Egypt has long been viewed as one of the most ancient centres of civilisation, and associated with some of the earliest pieces of artwork known to mankind. From architectural wonders such as the pyramids at Giza, to mesmerising wall-scrawled hieroglyphics, this country has maintained its status as a mysterious mecca for art lovers all over the world throughout the generations.

 

Although ancient art is synonymous with the country, prospective visitors might be surprised to learn that its contemporary art scene is just as exciting.

 

Galleries

 

In recent years, the cities of Cairo and Alexandria in particular have played host to a remarkable number of impressive and exciting art galleries. TheOpera Complexin the country’s capital is not just home to enthralling displays by orchestras – it is also the backdrop to the Egyptian Modern Art Museum. Visitors can expect to see contemporary classics by modern-day masters on a range of diverse themes. Highlights include works by Mohamed Owais and Zakana El Zieny, who focus on themes of hardship, employment and hunger throughout Egypt’s recent history, as well as Marguerite Nakhla’s invaluable contribution to the realm of female artwork.

 

Launched in 1998, The Townhouseis a non-profit gallery which was the first independent venue in the country. Its philanthropic aim is to support fledgling artists while simultaneously making their works accessible to a local, national and international audience. Another fairly recent addition to the gallery scene is the Picasso, which promotes works by Egyptian artists in ever more expressive and inventive ways.

 

Meanwhile, the Al Masar Gallery, which opened in 2008, is at the very forefront of modern Egyptian art, featuring innovative pieces from such names as Sami Aboul Azm and Kareem Al Qurity.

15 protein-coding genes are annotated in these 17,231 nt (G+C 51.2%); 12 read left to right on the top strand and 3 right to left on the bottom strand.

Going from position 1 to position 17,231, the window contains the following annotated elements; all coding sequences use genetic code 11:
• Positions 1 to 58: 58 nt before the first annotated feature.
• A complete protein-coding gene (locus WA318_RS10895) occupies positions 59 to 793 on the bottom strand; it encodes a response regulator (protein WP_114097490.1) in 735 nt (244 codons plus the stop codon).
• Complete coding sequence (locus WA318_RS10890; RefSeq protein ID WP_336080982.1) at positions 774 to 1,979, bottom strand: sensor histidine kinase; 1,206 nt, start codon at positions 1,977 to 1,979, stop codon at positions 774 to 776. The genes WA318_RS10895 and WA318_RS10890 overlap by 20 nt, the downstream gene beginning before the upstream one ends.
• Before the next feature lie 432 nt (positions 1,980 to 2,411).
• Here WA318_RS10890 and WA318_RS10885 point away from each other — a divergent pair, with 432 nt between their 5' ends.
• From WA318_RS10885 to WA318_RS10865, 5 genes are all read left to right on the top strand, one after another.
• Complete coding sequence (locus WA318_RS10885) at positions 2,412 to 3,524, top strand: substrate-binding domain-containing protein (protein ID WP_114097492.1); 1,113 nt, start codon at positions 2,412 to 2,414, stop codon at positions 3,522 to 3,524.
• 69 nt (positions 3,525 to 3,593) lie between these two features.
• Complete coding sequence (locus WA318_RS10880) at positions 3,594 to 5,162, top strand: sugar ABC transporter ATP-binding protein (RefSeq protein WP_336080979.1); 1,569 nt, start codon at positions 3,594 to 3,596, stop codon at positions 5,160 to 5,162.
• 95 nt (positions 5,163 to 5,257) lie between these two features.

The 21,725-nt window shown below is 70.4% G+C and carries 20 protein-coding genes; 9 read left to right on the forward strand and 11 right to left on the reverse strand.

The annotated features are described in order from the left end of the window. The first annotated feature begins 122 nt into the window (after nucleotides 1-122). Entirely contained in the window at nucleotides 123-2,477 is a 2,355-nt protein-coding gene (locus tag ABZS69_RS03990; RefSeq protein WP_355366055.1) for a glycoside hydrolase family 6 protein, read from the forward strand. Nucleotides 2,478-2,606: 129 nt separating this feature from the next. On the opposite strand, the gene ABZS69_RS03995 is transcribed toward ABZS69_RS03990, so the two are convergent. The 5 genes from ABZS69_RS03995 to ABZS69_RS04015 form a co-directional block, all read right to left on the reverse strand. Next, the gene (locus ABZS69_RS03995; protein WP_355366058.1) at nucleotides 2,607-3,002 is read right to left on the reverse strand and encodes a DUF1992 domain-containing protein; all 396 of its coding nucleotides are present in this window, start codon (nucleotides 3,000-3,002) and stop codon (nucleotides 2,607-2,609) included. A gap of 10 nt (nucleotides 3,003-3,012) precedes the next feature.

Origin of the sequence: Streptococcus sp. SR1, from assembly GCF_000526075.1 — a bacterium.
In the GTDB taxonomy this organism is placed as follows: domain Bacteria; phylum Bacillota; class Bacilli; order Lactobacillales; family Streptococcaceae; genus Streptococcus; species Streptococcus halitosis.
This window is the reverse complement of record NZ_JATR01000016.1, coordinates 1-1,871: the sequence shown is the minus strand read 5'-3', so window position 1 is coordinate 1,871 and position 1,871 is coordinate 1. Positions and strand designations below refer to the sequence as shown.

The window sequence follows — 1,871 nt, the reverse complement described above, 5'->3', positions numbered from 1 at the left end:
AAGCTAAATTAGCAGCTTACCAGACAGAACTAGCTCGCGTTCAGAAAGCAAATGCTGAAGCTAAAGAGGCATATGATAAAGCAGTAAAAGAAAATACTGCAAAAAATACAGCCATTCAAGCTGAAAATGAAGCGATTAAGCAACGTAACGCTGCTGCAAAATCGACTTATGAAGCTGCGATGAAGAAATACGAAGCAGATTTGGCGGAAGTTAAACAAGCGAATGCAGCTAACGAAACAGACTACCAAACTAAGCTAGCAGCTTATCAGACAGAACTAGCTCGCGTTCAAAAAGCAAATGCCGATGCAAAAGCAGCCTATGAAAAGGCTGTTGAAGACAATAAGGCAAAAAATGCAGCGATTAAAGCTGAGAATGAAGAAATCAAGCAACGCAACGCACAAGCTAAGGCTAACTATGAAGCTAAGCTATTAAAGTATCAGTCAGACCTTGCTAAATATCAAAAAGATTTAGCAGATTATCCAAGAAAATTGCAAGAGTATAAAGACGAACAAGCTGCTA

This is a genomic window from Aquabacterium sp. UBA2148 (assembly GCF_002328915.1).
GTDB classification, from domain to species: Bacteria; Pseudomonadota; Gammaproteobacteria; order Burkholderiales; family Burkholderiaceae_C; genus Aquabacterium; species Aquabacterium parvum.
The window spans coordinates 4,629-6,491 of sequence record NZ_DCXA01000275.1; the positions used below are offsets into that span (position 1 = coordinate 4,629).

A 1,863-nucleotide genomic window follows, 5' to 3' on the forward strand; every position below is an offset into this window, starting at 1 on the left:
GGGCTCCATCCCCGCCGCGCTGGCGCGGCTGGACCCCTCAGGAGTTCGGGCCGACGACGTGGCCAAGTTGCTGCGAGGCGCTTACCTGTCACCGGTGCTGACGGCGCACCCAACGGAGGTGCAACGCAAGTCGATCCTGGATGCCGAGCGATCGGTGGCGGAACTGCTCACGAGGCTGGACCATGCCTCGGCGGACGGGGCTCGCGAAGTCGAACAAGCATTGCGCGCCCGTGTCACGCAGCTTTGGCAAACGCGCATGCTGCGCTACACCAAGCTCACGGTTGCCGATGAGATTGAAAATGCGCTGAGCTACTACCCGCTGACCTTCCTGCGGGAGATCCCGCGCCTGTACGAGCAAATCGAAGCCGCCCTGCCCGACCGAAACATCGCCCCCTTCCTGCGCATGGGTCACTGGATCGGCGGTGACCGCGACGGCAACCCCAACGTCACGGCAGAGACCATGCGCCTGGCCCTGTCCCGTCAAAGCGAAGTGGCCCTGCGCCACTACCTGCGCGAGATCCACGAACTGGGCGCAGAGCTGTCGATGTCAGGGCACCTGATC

Graffiti

 

The recent political turmoil which saw the overthrowing of President Mubarak acted as the touch-flame to the bonfire of street art in Egypt. As a country which has been associated with scrawling messages on walls throughout the annals of time, the revival of graffiti is in keeping with Egyptian traditions. Now, whole areas of cities, such as Mohamed Mahmoud Street in Cairo, are devoted entirely to fascinating commentaries on social struggles in the country through the medium of street art.

 

During the height of the Mubarak protests, graffiti-artist and graphic designer Ganzeer engineered one of the most iconic and enduring images of that period with his depiction of a tank aiming its canon at a young boy bicycling home with a tray of bread atop his head. Alaa Awad has also contributed significantly to the graffiti scene, with his understated historical references to Egypt’s turbulence past and present.

 

Festivals

 

Another jewel among Cairo’s myriad museums, the Karim Francis Galleryhelped to found the country’s first international arts festival Al-Nitaq. Film, music, theatre and poetry come together in this eclectic infusion of all things art-orientated on an annual basis.

 

Elsewhere, the Mahmoud Mokhtar Cultural Centre (so named for the influential sculptor who died in 1934) hosts an astonishing number of cultural festivals, exhibitions and events throughout the year. The bi-annual Graffiti Festival is perhaps one of the most widely-attended functions on offer, when creative visitors can construct their own individual contribution to the Egyptian street art scene.

 

Overseas Support

 

Fortunately for those looking to visit these artworks in person, it’s easy to get to Egypt (and if you’re hoping to, you can find two recommended travel guides, here and here). But though the contemporary art scene in Egypt has taken off in spectacular style in the last 20 years, it still faces fierce challenges on a number of levels.

 

Governmental censorship, foreign intervention from curators and a basic lack of funds from official sponsors mean that artists are hampered in their struggle to create. Supporting the artwork with personal donations, or even just spreading the word of the contemporary art explosion in Egypt over recent years, could help to alleviate the burdens on burgeoning artists.

 

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